On Sunday, June 12, at approximately 2 a.m., while I was scarfing down my Sehri—the pre-dawn meal Muslims eat during the holy month of Ramadan to prepare for a long day of fasting—29-year-old Omar Mateen was committing the single deadliest mass shooting in American history, gunning down 49 innocent people at a gay nightclub in Orlando.
I awoke to the devastating news—and a detail that hit, literally, close to home: Like me, Omar Mateen was a Muslim-American born in Queens, New York. My heart sank. Amidst the horror of coping with what he had done, I knew what was coming for Muslims across the United States. Like clockwork, Trump launched into anti-Muslim rhetoric, and his supporters swiftly latched on.
The synthesis of the coverage about Mateen over the past few days—that he had apparently pledged allegiance to ISIS, that he became enraged when he saw two men kissing in public, that he often talked about killing people—suggests that he was a homophobic, extremist Muslim.
But what about Mateen's ex-wife, Sitora Yusufiy, bravely coming forward to tell the world that he had beaten and tortured her?
Mateen often assaulted Yusufiy while she was sleeping, attacked her for simple things like not finishing the laundry, confiscated her paychecks, and didn't let her call her parents. After an unbearable few months, Yusufiy's family rescued her from being married to a man who was erratic, violent, and clearly very disturbed.
The more I learned about Mateen's history of domestic violence, the more enraged I became. I knew first-hand just how dangerous a man who puts his hands on the woman he supposedly loves can be. I myself have just fought tooth and nail to escape a four-year relationship with a man who physically and emotionally abused me. That's why I'm fasting for Ramadan, for the first time in years—it's my spiritual elixir to recover from a seven-month process of wrangling myself out of the debilitating pain, betrayal, and manipulation that my abuser had inflicted on me.
In Yusufiy, I saw myself.
I also saw a problem with what we're fixating on, as a culture, about Mateen. His possible ties with terrorist organizations hits a very raw, very real nerve—yes. His homophobia is chillingly, fatally regressive—yes. But why is his history as a domestic abuser not as big a part of the conversation?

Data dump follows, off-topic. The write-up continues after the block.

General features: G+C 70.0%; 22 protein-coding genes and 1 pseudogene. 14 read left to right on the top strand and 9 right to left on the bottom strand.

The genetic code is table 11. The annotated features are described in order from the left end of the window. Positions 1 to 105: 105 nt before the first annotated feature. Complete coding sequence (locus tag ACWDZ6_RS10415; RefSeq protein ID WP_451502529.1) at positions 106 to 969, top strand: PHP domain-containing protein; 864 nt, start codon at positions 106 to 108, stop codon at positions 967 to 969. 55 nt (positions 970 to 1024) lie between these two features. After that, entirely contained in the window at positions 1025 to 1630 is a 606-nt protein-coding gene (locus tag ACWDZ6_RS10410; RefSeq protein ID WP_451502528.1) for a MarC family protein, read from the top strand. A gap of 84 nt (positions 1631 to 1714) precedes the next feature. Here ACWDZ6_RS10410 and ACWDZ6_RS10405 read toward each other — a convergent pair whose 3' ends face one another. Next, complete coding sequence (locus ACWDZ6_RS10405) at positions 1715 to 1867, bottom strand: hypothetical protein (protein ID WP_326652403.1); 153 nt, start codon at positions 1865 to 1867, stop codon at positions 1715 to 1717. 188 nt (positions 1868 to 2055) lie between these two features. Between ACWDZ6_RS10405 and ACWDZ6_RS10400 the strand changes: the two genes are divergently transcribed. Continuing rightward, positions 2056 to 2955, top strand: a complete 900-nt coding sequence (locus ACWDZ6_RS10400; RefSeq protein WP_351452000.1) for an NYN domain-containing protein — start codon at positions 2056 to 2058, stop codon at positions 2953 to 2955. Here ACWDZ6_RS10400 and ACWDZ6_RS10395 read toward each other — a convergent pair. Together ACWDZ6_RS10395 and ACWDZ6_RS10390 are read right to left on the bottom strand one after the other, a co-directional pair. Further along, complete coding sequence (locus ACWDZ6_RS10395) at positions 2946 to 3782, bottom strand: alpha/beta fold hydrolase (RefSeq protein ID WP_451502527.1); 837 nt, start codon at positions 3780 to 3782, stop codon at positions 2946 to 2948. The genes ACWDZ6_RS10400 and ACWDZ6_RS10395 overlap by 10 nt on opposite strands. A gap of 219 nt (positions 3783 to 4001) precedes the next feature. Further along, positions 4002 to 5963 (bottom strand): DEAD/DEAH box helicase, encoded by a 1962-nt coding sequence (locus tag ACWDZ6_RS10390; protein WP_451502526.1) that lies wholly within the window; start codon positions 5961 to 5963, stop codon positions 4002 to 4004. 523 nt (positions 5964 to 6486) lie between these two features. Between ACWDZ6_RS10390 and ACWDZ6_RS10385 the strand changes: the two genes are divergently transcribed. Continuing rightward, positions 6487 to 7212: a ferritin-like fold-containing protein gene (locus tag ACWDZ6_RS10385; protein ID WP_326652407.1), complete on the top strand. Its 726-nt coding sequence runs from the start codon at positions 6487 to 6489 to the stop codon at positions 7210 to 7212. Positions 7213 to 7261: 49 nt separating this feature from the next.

Statistics from the American Psychological Association show that almost a third of the mass shootings in America last year were reportedly related to domestic violence. Compare that to FBI research which shows that 94 percent of the terror attacks in the U.S. between 1980 and 2005 were carried out by non-Muslims.
Yet Muslim and terrorist are almost synonymous terms. Islam, the religion of almost 1.6 billion peaceful people and roughly 23 percent of the world's population, is enduring harsh scrutiny for being the motive behind Mateen's actions, while his violent domestic abuse seems to be considered just another trait that proves he was a Bad Guy.
The road from abuser to mass murderer is much shorter than we realize. Men who eventually commit large-scale acts of terror often seem to start with violence at home—Tamerlan Tsarnaev, the Boston marathon bomber, was arrested for assaulting his girlfriend in 2009; Cedric Ford shot 17 coworkers in Kansas earlier this year a mere hour and a half after being served a restraining order by his ex-girlfriend on the grounds of domestic abuse. According to Vice President Biden, 40 percent of the mass shootings between 2009 and 2012 started with a shooter who first targeted his spouse or partner.
Then, troublingly, there's this: A felony domestic violence conviction is the single greatest predictor of future violent crime among men, according to the Washington State Institute for Public Policy's analysis of The Offender Accountability Act.
Of course not all abusers will become mass murderers—but in this case, as in many before it, he did. So let's pay attention to the details about Mateen that deserve scrutiny most: a history of violence and a heart full of hate.